It feels very nice to record some special things about my humble experiences in a country like Libya.
People may not really know that behind its local characteristics lie many wise messages for social life. One of the special things in Libya is its cultural products.
The products point to the originality of thinking and behavior of the local people, and are appreciative of its environment and social values.
As an Indonesian who has been posted almost three years in Libya, I can say that three years is a very short time to know Libya fully. However, reflecting on some of my experiences during those years, I remembered what the wise man said, “If we want to keep a value attached tightly in our memory, we should write and document it.”
Inspired by the wise words, I began to compile a collection of writings to be published as a book. It is a book that describes all special things to be known and understood not only by us writers but also readers.
Furthermore, the message of the book is directed at readers to encourage them to think further to develop information that they have read into more tangible creative economic activities and industries.
In line with the above perspective, I started to engage with some Libyan colleagues, one of whom is Hasan Onais, the former chairman of the Libyan Culture Office, and his team (Brother Abdulmotaleb and friends). We began collecting and exchanging data on cultural issues.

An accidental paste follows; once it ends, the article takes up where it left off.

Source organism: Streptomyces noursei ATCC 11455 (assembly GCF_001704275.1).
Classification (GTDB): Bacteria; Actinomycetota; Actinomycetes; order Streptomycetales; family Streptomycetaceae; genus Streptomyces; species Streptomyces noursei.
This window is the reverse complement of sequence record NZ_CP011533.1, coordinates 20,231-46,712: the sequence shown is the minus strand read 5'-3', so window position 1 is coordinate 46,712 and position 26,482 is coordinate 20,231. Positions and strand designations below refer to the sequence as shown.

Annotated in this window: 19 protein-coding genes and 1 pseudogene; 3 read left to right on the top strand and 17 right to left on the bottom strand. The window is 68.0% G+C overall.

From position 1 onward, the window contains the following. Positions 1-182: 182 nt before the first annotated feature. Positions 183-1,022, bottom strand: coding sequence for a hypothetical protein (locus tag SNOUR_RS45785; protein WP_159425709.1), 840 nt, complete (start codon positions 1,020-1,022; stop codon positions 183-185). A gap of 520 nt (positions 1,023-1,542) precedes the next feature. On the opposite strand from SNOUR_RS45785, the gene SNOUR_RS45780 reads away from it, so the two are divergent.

They rendered their valuable time to collaborate with the Embassy of the Republic of Indonesia in Tripoli in the form of making a joint committee to publish a cultural book that documents Indonesia and Libya’s cultural heritage. The committee was formed in 2020 and released a collection of writings titled “Nature and Some Collection of Two Countries’ Cultural Heritages,” as seen in the attached photo.
The book is very simple but holds great meaning, at least for the Embassy and the Cultural Office of Libya as it records its observations on the richness of Libya and Indonesia’s local heritage. The book is written in Arabic and Indonesian languages.
It is considered the first cultural product resulting from the joint committee; such an undertaking has never been attempted before. It is expected to be another way of enhancing people-to-people contact and cultural relations between two countries.
Indonesia and Libya are well-known as coastal states. Both countries have different climates and geographical situations. Such different situations bring opportunities that can be translated into tangible activities, especially in supporting and empowering people to get actively involved in the creative economy.
Many potentials can be explored and many issues can present a chance for activating economic activities, while allowing both nations to preserve their culture and environment, which is an integral part of our effort to balance our natural and traditional heritages and also for human interaction.